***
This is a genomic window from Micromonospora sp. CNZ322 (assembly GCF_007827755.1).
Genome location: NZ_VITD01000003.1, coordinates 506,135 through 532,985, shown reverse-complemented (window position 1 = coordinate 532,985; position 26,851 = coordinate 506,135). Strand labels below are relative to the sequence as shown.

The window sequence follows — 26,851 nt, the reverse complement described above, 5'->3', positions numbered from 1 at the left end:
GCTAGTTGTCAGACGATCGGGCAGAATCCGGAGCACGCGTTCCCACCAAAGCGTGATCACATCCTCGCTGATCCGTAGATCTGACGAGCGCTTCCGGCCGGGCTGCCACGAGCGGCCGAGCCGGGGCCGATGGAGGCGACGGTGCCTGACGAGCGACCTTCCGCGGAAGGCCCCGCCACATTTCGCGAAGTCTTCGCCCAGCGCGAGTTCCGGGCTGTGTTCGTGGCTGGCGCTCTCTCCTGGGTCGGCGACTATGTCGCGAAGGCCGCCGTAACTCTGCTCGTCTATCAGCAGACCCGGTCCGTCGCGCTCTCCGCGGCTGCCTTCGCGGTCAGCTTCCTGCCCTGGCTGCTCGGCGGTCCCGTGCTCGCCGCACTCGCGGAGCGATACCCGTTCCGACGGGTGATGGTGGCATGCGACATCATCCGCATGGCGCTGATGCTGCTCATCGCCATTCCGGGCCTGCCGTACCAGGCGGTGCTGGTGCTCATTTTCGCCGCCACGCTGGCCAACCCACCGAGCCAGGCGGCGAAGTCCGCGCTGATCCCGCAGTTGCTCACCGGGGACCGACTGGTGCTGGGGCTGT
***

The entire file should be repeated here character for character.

This is a genomic window from Micromonospora sp. CNZ322 (assembly GCF_007827755.1).
Genome location: NZ_VITD01000003.1, coordinates 506,135 through 532,985, shown reverse-complemented (window position 1 = coordinate 532,985; position 26,851 = coordinate 506,135). Strand labels below are relative to the sequence as shown.

The window sequence follows — 26,851 nt, the reverse complement described above, 5'->3', positions numbered from 1 at the left end:
GCTAGTTGTCAGACGATCGGGCAGAATCCGGAGCACGCGTTCCCACCAAAGCGTGATCACATCCTCGCTGATCCGTAGATCTGACGAGCGCTTCCGGCCGGGCTGCCACGAGCGGCCGAGCCGGGGCCGATGGAGGCGACGGTGCCTGACGAGCGACCTTCCGCGGAAGGCCCCGCCACATTTCGCGAAGTCTTCGCCCAGCGCGAGTTCCGGGCTGTGTTCGTGGCTGGCGCTCTCTCCTGGGTCGGCGACTATGTCGCGAAGGCCGCCGTAACTCTGCTCGTCTATCAGCAGACCCGGTCCGTCGCGCTCTCCGCGGCTGCCTTCGCGGTCAGCTTCCTGCCCTGGCTGCTCGGCGGTCCCGTGCTCGCCGCACTCGCGGAGCGATACCCGTTCCGACGGGTGATGGTGGCATGCGACATCATCCGCATGGCGCTGATGCTGCTCATCGCCATTCCGGGCCTGCCGTACCAGGCGGTGCTGGTGCTCATTTTCGCCGCCACGCTGGCCAACCCACCGAGCCAGGCGGCGAAGTCCGCGCTGATCCCGCAGTTGCTCACCGGGGACCGACTGGTGCTGGGGCTGT